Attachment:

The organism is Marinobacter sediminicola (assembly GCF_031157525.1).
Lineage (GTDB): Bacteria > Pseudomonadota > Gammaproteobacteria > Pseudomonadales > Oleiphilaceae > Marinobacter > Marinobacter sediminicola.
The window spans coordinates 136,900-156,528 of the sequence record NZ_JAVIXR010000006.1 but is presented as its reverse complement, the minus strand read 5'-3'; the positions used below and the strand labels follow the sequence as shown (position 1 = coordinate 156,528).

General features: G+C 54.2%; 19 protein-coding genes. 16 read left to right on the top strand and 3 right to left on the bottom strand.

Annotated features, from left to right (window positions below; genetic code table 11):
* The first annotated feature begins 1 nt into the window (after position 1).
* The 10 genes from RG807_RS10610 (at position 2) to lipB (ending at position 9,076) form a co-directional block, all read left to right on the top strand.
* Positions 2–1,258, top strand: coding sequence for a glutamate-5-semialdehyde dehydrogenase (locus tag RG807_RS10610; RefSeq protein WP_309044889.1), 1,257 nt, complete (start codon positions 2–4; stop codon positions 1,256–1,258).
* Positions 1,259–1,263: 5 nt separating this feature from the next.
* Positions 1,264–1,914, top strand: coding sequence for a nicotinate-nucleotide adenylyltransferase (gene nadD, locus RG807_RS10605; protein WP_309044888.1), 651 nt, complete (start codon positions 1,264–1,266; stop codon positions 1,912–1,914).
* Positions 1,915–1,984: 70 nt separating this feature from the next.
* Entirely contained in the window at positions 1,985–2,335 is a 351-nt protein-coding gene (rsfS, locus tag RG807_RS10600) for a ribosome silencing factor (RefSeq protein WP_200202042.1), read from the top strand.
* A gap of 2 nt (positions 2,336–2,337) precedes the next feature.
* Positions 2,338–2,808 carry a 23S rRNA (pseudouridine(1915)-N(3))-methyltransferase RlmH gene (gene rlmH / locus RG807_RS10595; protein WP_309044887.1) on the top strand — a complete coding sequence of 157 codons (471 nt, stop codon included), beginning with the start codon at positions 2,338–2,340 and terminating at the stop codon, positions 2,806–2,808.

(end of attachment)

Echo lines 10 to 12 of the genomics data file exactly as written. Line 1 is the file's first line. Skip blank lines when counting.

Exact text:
* Positions 1,264–1,914, top strand: coding sequence for a nicotinate-nucleotide adenylyltransferase (gene nadD, locus RG807_RS10605; protein WP_309044888.1), 651 nt, complete (start codon positions 1,264–1,266; stop codon positions 1,912–1,914).
* Positions 1,915–1,984: 70 nt separating this feature from the next.
* Entirely contained in the window at positions 1,985–2,335 is a 351-nt protein-coding gene (rsfS, locus tag RG807_RS10600) for a ribosome silencing factor (RefSeq protein WP_200202042.1), read from the top strand.